Alfred Wagstaff Jr. facts for kids
Quick facts for kids
|President of the American Society for the Prevention of Cruelty to Animals|
|Preceded by||John Peter Haines|
|Member of the New York State Senate from the 5th District|
January 1, 1877 – December 31, 1879
|Preceded by||James W. Booth|
|Succeeded by||Edward Hogan|
|Member of the New York State Assembly|
January 1, 1874 – December 31, 1874
|Preceded by||George W. Clarke|
|Succeeded by||Frederick W. Seward|
January 1, 1867 – December 31, 1867
|Preceded by||James H. Tuthill
Richard A. Udall
|Succeeded by||James M. Halsey|
March 21, 1844|
New York City
|Died||November 2, 1921
Babylon, New York
Mary A. Barnard
(m. 1880; his death 1921)
|Relations||Sam Wagstaff (grandson)
Henry A. DuBois (cousin)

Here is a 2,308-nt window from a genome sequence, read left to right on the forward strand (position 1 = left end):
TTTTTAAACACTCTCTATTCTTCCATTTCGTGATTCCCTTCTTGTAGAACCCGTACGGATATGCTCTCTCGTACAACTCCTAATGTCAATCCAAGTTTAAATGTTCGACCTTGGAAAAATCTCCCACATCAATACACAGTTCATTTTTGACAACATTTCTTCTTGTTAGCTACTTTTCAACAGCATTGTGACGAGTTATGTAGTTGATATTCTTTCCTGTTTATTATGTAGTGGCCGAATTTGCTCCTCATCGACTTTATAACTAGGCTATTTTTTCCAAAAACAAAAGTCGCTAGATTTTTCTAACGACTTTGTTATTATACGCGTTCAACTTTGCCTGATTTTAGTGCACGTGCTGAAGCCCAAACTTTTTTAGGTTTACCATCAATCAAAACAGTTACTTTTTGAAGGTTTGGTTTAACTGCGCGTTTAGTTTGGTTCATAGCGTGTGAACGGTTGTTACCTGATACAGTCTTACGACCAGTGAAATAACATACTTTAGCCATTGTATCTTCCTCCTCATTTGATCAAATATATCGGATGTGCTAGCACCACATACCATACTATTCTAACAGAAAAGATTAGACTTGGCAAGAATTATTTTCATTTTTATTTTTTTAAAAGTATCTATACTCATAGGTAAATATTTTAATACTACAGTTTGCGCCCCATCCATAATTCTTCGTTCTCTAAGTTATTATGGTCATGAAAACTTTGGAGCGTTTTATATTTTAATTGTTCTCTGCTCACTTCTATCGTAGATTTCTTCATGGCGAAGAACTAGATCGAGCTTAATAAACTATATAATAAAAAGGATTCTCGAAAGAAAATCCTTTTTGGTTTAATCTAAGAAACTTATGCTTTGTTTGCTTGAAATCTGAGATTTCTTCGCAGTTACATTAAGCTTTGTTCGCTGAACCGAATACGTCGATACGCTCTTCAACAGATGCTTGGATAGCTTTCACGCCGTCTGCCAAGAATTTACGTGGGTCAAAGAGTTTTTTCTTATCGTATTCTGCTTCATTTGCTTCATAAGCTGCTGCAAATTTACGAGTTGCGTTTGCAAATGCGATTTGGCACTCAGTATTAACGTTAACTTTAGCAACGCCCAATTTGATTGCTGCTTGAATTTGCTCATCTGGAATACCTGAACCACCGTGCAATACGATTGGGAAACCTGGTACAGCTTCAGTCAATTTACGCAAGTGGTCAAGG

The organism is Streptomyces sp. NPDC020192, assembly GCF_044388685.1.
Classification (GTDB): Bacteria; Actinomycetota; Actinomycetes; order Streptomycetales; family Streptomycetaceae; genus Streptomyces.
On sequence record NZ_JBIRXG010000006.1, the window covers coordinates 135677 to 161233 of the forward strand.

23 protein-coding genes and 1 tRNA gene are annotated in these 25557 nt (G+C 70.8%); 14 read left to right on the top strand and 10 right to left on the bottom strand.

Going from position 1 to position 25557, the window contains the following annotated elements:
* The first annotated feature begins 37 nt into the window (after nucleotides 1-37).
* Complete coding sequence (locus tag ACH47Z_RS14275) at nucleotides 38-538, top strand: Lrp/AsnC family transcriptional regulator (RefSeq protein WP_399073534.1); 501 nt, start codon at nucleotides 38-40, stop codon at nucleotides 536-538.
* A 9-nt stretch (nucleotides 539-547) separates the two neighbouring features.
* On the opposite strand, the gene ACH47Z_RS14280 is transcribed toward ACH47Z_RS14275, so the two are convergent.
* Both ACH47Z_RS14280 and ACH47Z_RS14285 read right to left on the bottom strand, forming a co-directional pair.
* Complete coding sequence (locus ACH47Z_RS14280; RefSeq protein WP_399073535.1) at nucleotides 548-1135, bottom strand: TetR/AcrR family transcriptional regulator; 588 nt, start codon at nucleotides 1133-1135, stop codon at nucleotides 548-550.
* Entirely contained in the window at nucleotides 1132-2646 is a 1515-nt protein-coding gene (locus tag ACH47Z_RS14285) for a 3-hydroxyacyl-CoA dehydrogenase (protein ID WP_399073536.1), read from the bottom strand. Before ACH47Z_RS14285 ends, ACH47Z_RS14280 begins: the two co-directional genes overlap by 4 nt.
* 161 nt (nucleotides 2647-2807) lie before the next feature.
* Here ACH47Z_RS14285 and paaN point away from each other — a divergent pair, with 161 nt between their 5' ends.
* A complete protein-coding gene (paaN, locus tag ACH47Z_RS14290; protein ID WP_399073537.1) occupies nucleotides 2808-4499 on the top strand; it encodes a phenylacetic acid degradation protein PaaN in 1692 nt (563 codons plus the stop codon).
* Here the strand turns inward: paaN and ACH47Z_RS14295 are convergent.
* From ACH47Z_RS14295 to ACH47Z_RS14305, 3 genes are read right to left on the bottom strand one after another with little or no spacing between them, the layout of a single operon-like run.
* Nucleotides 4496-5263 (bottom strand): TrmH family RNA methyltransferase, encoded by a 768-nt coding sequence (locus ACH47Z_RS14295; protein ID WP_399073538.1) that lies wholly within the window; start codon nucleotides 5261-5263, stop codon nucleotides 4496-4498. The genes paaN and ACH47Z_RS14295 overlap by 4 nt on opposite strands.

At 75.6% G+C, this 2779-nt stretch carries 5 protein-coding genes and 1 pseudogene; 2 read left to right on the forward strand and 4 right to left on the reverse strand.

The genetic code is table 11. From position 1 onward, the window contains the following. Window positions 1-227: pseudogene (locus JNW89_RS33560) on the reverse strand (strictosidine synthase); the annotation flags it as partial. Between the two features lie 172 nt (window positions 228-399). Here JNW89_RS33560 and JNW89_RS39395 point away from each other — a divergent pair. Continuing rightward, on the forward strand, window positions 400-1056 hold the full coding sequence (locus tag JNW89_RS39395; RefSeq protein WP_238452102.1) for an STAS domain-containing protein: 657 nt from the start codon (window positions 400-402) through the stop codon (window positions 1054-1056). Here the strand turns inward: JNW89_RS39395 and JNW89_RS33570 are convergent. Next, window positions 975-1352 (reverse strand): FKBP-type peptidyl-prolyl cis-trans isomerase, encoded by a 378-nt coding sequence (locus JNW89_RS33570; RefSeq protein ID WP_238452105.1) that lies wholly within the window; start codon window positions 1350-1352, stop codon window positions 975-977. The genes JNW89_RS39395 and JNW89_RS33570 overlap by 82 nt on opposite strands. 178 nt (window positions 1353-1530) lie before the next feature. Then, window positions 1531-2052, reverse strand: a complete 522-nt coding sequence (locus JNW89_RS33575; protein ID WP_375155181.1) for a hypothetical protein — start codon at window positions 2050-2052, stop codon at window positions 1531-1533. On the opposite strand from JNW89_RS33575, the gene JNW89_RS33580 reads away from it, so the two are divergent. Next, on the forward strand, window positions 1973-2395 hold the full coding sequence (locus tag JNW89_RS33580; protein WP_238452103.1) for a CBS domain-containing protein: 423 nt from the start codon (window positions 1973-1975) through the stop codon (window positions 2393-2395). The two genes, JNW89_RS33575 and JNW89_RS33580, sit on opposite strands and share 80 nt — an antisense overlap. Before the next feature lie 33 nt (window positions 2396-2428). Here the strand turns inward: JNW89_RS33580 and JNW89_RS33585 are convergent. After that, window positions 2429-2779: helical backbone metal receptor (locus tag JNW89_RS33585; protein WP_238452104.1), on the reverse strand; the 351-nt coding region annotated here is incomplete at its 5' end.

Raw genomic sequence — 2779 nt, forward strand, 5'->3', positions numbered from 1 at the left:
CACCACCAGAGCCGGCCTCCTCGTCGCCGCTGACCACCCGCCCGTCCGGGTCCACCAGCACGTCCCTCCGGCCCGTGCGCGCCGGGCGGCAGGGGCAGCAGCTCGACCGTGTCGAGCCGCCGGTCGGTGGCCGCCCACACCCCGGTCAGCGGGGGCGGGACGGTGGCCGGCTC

|Parents||Alfred Wagstaff Sr.
Sarah Platt DuBois Wagstaff
|Education||Columbia Law School (1866)|
Alfred Wagstaff Jr. (March 21, 1844 – October 2, 1921) was an American lawyer and politician from New York. He was president of the American Society for the Prevention of Cruelty to Animals from 1906 until his death in 1921.
Wagstaff was born on March 21, 1844, at 27 Waverly Place in New York City. He was the son of Sarah Platt (née DuBois) Wagstaff (1813–1897) and Dr. Alfred Wagstaff Sr. (c. 1803–1878), a physician in New York City, who "was the largest landowner on Long Island until the Vanderbilts."
His paternal grandfather was David Wagstaff, an English immigrant who made a fortune as a notable merchant. His maternal grandparents were Cornelius DuBois and Sarah Platt (née Ogden) DuBois. Through his maternal grandmother, he was descended from Robert Ogden, a lawyer who worked in New Jersey and New York, and served as quartermaster during the Revolutionary War. Among his extended DuBois family was cousins, Eugene Floyd DuBois and Dr. Henry Augustus DuBois (grandson of Peter Augustus Jay), and uncle Cornelius DuBois, who married Mary Ann Delafield DuBois (a niece of Richard Delafield and cousin of Dr. Francis Delafield).